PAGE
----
Monday, September 1, 2014
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In response to the Black Community-Mayoral Covenant, authored by the Black Community, Clergy and Labor Alliance’s (BCCLA), Leimert Park merchant Jackie Ryan,  offers   some provocative observations and pointed suggestions for the LA mayoral candidates on sustaining a viable economic process for African Americans.

First of all, the word “development” usually rates to rich developers in the construction industry.  In my opinion, it is a key word for leaving African Americans out.  When it is used, watch out, mostly, it’s not meant for us.

Second, we have to address rent and mortgages.  For African American businesses, a recent CNN poll, ‘Worsening Wealth Inequality by Race” indicates rents all over Los Angeles should be substantially lower than the “market rate.” The poll shows the median household worth of whites is $110,729.00 Asians, $69,950.00, Hispanics, $7,424.00 and African Americans, $4,955.00. The net worth for African Americans dropped 60% between 2005 and 2010. Historically,(and today) African Americans have always had lower incomes, higher unemployment and less education than whites, making it more difficult to make and save money and put their limited capital towards building a substantial income. African Americans will never get a toehold in sustainable entrepreneurship until the savage conditions posed by “real estate rules” are overturned. As we are witnessing, most African American businesses in virtually every major urban city in America have failed largely because rents and leases are too high. Generally, in Los Angeles, $1600.00 a month is too high, so charging $2000, $3000, $4000 and higher is ridiculous, but it happens. And this is true for most African businesses trying to maintain both commerce and culture in their neglectful, unresponsive cities, Los Angeles chief among them. 

In order for African American businesses to survive, they must be protected from the  savagery of real estate owners, developers and brokers.  I suggest the property Blacks rent should be put in a land trust—hopefully owned by the state or federal government so that they get the same protection as state and federal parks.  As it is, the city of Los Angeles is only listens to listen to the rich developers. Apparently, African Americans are thought to be “crazy” or “out of line” in suggesting “impertinent” remedies that actually benefits Blacks. We also need to have protected African American cultural enterprise zones, or districts, in Los Angeles to protect us from being wiped out.  Real estate owners throw out perfectly legitimate businesses based on their own greed, without any concern for culture or local commerce, especially for African Americans.  Other cultures are allowed to come in and stomp all over the place in the city of Los Angeles, but African Americans are deliberately locked out and confined to less desirable space. Heretofore, African Americans in Los Angeles have not really been able to articulate their needs or hold political candidates accountable, mayoral or otherwise. (A Black Community-Candidate Covenant promises needed sustainable change.)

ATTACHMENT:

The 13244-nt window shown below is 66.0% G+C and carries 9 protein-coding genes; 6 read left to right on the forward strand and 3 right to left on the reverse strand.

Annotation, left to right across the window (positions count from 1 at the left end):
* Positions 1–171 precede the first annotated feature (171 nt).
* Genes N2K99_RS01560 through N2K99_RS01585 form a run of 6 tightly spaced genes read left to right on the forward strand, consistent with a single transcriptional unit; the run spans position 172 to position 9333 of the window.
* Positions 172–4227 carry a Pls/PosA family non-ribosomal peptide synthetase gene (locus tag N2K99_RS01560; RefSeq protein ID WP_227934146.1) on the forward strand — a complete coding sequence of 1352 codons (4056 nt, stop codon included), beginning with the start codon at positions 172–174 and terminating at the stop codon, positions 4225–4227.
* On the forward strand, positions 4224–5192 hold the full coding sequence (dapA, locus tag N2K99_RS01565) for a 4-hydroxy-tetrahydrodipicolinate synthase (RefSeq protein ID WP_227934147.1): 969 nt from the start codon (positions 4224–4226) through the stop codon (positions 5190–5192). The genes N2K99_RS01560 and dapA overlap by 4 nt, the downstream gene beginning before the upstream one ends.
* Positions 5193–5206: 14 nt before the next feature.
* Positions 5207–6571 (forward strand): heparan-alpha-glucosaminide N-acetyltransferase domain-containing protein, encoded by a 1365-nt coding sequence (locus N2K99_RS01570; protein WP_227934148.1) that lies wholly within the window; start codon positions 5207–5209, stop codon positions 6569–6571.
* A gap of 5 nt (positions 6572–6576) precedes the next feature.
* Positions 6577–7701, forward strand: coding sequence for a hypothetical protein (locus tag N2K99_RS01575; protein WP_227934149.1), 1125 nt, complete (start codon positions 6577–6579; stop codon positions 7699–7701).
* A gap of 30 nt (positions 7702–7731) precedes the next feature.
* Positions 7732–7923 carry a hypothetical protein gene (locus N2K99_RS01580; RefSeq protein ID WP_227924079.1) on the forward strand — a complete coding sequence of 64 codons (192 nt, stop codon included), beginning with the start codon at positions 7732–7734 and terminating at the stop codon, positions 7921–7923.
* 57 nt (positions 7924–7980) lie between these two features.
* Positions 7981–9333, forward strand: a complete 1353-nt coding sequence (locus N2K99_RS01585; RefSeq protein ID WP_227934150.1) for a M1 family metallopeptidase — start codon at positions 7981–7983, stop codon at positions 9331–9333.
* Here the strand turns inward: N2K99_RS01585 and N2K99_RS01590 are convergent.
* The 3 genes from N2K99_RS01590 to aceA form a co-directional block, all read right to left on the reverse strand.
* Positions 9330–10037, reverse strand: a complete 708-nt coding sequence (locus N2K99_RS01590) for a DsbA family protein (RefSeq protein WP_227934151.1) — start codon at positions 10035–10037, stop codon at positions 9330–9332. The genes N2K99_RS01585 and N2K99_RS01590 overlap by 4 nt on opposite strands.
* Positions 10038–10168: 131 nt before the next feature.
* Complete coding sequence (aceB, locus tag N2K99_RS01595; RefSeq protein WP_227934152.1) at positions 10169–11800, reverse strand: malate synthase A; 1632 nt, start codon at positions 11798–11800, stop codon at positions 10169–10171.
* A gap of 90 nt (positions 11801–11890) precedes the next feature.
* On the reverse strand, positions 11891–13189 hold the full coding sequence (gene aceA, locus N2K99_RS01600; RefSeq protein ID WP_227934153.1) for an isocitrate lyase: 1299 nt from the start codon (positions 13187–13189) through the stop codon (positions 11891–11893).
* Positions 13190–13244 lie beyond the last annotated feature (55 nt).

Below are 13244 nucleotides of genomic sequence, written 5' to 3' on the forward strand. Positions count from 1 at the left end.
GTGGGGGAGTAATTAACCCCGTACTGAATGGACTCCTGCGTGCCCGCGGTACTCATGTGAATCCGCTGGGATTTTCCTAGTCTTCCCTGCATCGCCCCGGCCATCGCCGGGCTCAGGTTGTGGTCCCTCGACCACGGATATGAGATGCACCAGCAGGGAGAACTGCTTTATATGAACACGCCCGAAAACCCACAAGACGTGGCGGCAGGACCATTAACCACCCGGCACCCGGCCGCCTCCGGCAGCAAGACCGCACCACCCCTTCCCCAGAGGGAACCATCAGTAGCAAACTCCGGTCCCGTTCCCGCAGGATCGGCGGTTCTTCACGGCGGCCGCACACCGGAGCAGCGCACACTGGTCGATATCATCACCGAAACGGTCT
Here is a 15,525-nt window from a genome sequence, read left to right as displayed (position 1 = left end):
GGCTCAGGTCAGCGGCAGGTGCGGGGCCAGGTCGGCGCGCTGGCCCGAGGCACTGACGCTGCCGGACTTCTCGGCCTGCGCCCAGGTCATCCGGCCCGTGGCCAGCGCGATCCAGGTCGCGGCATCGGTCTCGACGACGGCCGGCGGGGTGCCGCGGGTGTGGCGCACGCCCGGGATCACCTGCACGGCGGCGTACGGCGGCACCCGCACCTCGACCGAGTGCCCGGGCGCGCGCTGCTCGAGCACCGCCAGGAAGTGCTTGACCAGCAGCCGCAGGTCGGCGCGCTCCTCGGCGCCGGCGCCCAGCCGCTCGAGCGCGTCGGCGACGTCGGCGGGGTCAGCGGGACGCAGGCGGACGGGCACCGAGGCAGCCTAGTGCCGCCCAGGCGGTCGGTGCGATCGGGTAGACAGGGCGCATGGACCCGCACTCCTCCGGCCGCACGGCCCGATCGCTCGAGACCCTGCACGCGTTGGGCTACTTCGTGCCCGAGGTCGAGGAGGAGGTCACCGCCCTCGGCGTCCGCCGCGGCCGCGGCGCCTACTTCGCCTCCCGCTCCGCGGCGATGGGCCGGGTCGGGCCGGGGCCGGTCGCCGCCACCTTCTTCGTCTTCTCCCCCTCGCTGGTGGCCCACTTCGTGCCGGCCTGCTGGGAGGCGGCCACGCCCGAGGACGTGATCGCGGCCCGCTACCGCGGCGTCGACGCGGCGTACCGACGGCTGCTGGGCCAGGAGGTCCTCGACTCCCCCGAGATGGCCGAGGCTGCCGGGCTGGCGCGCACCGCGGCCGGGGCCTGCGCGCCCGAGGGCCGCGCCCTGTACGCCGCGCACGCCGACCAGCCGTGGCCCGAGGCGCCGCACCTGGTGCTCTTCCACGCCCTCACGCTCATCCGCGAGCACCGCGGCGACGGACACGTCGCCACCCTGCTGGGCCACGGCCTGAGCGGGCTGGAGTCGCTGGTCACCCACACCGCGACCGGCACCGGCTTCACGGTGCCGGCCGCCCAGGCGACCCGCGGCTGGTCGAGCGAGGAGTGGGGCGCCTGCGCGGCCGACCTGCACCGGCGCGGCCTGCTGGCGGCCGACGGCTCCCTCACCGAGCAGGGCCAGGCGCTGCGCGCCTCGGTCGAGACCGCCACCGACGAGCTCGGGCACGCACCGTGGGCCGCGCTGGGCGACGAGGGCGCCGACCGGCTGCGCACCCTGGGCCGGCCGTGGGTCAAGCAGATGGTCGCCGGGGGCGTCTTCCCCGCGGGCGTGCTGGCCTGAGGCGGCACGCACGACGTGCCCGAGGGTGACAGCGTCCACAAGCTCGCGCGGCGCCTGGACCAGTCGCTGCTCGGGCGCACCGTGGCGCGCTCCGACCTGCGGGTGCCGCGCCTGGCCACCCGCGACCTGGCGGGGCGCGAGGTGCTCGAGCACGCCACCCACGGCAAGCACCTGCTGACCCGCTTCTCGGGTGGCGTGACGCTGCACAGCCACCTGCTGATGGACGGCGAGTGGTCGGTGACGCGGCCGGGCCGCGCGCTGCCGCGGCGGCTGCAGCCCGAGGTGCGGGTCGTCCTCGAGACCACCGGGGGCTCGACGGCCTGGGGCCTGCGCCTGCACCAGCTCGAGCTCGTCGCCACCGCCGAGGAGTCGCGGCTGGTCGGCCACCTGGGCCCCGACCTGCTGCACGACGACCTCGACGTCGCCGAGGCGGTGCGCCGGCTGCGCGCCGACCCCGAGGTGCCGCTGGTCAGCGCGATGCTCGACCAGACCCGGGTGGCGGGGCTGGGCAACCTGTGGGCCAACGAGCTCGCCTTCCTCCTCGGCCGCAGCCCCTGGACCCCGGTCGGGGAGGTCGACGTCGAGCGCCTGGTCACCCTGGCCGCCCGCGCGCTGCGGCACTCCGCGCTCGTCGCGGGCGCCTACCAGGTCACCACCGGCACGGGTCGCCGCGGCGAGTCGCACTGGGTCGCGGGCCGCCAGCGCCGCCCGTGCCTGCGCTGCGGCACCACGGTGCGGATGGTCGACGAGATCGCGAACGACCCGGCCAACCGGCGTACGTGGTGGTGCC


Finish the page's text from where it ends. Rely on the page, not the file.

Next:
Ideally, the mayoral candidates would have put in place, by now, a plan to reduce homelessness and joblessness in the city of Los Angeles.  Currently, the city seems to be           confused about what to do with these groups but is clear when it involves the rich or influential; the democratic process works perfectly for them. Is anybody sick of it?  I am.

There must be a Leimert Park Crenshaw/LAX station and it must be below grade between 48th and 59th Streets.  And guess who made Leimert Park the heart and soul of Black Los Angeles? : The Leimert Park Merchants and the Leimert Park Village Merchants Association. (The neighborhood includes the African American Cultural Center, whose director, Dr. Maulana Karenga, created Kwanzaa, the International holiday celebrated by millions all over the world.)  And we all did it with no money and no thanks from the city.  The Leimert Park Station will bring billions of dollars to the city’s coffers, yes billions, some of which  should be allocated to the Leimert Park pioneer mom and pop business owners who have been toughing it out alone over the past twenty years.

We all realize African Americans need better-paying jobs in Los Angeles, better training, and not just better education, but superb education.  We also deserve better housing, not just flimsy structures thrown up as an afterthought, but quality housing built with sufficient space and other amenities for children and a comfortable family life.   This can happen with some of those billions of dollars from transportation coffers.  We also need top-of-the-line mental health facilities; the relatively few mental health facilities we do have do not nearly meet the community’s needs. .  We also need a state of the art hospital in the Crenshaw area as well as high employment and good-paying jobs.

Let the two mayoral candidates duke it out without an endorsement. Both have promised African Americans the same thing, nothing! So why keep “genuflecting for crumbs”?  African Americans must demand targeted consideration in Los Angeles, the same old rhetoric of concern is no longer acceptable and some major changes need to begin soon, not years from now.  African Americans have shown remarkable resilience in this city and must be accorded the proper respect and resources necessary for safe and fulfilling lives. We deserve no less. 

Jackie Ryan, Los Angeles

Jackie Ryan is co-owner of Zambezi Bazaar with her brother and sister, Alden and Mary Kimbrough.

 Larry Aubry can be contacted at e-mail This email address is being protected from spambots. You need JavaScript enabled to view it.

 

Category: Opinion


 

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